My Block was a hallway of cells narrow near the center and bulbous at the ends. Candles were lit at night, but the entire corridor had an inescapable shade. Darkness was thick enough to make prisoners invisible if they sat in the right corners.
At the far left of the room was the only exit, a reinforced door that could only be opened from the other side. I held the keys to all of my cells, but even I couldn't leave the corridor without knocking and asking a guard outside to release me. At the far right was an area meant for guards to sit while on duty. It was a barren setup with a wobbling wooden table and a couple of chairs. There was even a supply of chains and instruments one might have used to punish and further restrain prisoners.
Different guards spent their shifts in various ways. Some practiced their carving; others taught themselves instruments. There were many rules we had to abide by, but the simplest was also the most important.
Never be a fool. It meant many things at different junctures. Don't let prisoners out before their time. Never find favor in one prisoner over another. Avoid unnecessary conflict.
My superior would often tell me, "never be a fool," when he caught me talking to prisoners. He meant to say I talked too much. But what more was I to do when there was nothing?
"The punishment for theft is a finger for each stolen good worth that of a silver coin. If the stolen goods aren't worth silver, the punishment becomes a week in confinement," Quill explained.
"So you knew you wouldn't lose a finger. Why still would you choose to be here again?" I asked.
It was another long and painfully dim night. I was seated at the table watching prisoners sleep until I noticed Quill was still awake. He was lucky enough to have a cell to himself, the last cell at the end of the corridor that sat across from my seating area. I perhaps spoiled him by constantly giving him such privilege, but he often repaid it in conversation. That night, he couldn't sleep any more than I. Though I knew what my superiors might have said, I indulged in conversation to pass the frozen time.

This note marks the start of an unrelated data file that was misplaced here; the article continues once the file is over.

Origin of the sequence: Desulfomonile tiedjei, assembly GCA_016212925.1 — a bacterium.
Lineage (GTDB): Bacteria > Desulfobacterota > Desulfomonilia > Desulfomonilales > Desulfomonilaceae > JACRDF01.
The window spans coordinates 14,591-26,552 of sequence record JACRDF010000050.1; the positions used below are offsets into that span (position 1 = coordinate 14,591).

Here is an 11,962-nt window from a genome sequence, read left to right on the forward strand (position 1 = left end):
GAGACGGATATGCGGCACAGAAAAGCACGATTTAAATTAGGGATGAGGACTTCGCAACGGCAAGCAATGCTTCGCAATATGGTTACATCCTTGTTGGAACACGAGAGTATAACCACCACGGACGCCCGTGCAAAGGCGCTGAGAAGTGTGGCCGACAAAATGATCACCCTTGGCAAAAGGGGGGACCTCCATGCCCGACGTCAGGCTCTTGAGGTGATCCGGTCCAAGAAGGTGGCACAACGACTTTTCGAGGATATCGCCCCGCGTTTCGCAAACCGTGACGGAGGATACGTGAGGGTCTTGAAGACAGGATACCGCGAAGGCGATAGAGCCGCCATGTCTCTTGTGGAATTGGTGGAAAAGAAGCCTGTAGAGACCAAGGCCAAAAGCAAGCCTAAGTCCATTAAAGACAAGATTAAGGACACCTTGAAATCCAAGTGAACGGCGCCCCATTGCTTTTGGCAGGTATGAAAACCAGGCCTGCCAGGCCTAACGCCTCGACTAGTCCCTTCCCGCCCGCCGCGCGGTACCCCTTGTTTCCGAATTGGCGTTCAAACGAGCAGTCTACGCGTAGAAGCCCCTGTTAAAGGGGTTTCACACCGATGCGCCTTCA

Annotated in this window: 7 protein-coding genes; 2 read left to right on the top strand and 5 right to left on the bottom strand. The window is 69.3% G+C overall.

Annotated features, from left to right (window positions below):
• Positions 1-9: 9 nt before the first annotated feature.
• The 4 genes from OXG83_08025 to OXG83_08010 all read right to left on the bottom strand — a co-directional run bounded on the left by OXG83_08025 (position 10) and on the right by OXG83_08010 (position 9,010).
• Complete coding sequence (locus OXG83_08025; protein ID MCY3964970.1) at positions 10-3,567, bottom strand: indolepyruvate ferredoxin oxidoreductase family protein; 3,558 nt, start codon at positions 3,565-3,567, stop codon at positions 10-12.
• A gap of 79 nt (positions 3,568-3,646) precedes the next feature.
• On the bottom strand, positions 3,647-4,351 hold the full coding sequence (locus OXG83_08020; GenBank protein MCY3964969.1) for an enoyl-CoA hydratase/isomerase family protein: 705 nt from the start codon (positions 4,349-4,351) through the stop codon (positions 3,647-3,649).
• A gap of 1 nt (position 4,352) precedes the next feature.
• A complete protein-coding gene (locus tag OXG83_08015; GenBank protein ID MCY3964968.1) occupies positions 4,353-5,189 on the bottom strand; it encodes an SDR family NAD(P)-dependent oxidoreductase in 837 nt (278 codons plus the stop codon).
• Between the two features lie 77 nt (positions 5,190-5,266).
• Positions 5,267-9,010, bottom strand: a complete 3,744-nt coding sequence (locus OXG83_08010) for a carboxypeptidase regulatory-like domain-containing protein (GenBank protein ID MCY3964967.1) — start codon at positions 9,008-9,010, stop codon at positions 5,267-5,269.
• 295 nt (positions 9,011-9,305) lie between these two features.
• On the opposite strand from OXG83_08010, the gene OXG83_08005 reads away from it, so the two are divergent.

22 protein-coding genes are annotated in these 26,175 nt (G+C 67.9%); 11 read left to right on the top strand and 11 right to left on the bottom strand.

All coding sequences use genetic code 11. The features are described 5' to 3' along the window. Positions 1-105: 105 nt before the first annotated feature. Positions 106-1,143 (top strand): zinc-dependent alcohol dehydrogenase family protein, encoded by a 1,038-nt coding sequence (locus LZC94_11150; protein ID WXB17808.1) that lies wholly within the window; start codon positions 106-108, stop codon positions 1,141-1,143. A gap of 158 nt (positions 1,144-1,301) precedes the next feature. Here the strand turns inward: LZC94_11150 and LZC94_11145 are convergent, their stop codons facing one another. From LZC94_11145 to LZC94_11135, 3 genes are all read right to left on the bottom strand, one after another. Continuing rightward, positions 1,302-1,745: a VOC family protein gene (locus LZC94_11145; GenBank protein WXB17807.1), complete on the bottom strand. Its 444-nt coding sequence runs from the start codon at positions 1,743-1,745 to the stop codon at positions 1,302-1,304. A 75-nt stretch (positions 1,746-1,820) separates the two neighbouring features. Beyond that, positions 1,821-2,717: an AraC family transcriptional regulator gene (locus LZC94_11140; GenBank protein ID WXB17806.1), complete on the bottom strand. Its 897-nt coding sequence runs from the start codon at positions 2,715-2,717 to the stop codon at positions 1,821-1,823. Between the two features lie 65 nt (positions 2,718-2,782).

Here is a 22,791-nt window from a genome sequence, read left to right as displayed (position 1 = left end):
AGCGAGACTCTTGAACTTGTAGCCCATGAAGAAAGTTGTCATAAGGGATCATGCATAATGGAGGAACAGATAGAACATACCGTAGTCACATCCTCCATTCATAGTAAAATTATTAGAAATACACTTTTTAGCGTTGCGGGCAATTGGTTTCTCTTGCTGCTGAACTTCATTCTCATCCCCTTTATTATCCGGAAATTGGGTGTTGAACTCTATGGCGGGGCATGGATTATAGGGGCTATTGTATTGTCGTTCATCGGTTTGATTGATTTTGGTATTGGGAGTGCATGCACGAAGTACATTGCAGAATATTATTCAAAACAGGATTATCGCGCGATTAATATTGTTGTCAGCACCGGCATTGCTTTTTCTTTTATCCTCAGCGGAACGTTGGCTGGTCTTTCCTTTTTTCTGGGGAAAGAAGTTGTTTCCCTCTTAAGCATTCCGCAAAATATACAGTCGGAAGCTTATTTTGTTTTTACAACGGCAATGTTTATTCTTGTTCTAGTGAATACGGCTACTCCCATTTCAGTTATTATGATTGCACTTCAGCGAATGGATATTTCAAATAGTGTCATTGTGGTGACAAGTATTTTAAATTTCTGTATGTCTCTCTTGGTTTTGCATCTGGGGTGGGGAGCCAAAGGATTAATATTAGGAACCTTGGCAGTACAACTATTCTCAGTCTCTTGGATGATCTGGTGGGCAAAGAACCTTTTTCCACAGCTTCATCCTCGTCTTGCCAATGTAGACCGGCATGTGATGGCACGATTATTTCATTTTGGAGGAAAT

"Seven days. For seven days, I'll have a roof over my head and food to eat. The rats are a small price to pay," Quill chuckled before adding, "Some even make good company, better than most men who look down on the rest of us."
"Look down? How else would anyone see those who choose to live as vermin?"
"We can't all have it so good."
"Ask me who cleans your chamber pots. But I have it good?"
"Better than those of us on this side of the iron wall."
He annoyed me, and still, I chuckled. It was the most excitement I'd seen that night.
"Where does a thief learn to speak like you?" I asked and leaned forward in my seat as he did the same in his bed.
"I'm no thief," he said.
"You stole a cake," I reminded with a laugh.
Thief or not, he was a flightless bird.
"Worth less than a silver piece," Quill argued.
"But was it worthless?"
"For a slice of cake, I'll live comfortably for several days."
"Then you've purchased comfort at the cost of your reputation, your name."
"And I'll do it again."
Candles were beginning to die, and the corridor grew darker as they did. Rather than arguing further, I stood to replenish light.
What fool would tarnish their name for a bed?
As I set candles and cleaned oils that ran too far, I looked back at Quil, noticing he had moved. He was standing in the corner of his cell. From the corner of my eye, I watched as his pants shifted till I knew what he was doing. The sound of his relief hitting the pot and the floor was easy to ignore, but I fixated. The shade gave him cover, till he was done. And as he returned to his bed, I continued my walk around the corridor.
Perhaps my fixation was deeper than purely passing the hours. As a guard, it was my duty to watch, so regardless of how exposed my prisoners were, it was common for my sight to remain clear. Had I been beyond The Salt Barrel, such glances might have warranted my arrest. But I was wiser than that.
"Who was your father?" I asked.
Standing a foot, if that, from his cell door, I kept Quill from finding sleep when it seemed sand had finally fallen to his eyes. Not only was I pestering my uneven peer, I'm sure my voice awoke other prisoners. But as a guard, I could do as I wished, within reason.
"How should I know? He ran too soon to remember his name. I perhaps remember his face, but that's no better. "
"Then you're a bastard?" I naively remarked.
It wasn't my intention to offend. Our conversation was all that kept the night from straining, but my tongue began to spit without a filter as my eyes wandered. Malnourished or not, Quill was testing my faculties.
He turned over to ignore me, but my eyes simply roamed down his back.
"It makes a world of sense how you could be misguided without someone to offer guidance."
"I had a teacher," he said.
"Then he failed you."
"She never failed anyone. It's this place that killed her and left me to suffer. But that's living," Quill explained without showing his eyes.
Had I offended him? I thought his skin was tough enough for berating. Perhaps I pushed too far? Apologizing wasn't an option, so I returned to my seat to wait for morning.
The Gods had trapped us in their territories. Ships could only travel so far before hitting what we came to know as an ocean's divide. They were large gaps between territories, between oceans, with the sole purpose of keeping mortals dependent and loyal to their Gods. If a ship tried to cross the gap, it simply fell off the water's edge into a black void of seemingly nothing. No one knew what existed in the void, and no one ever returned from its abyss.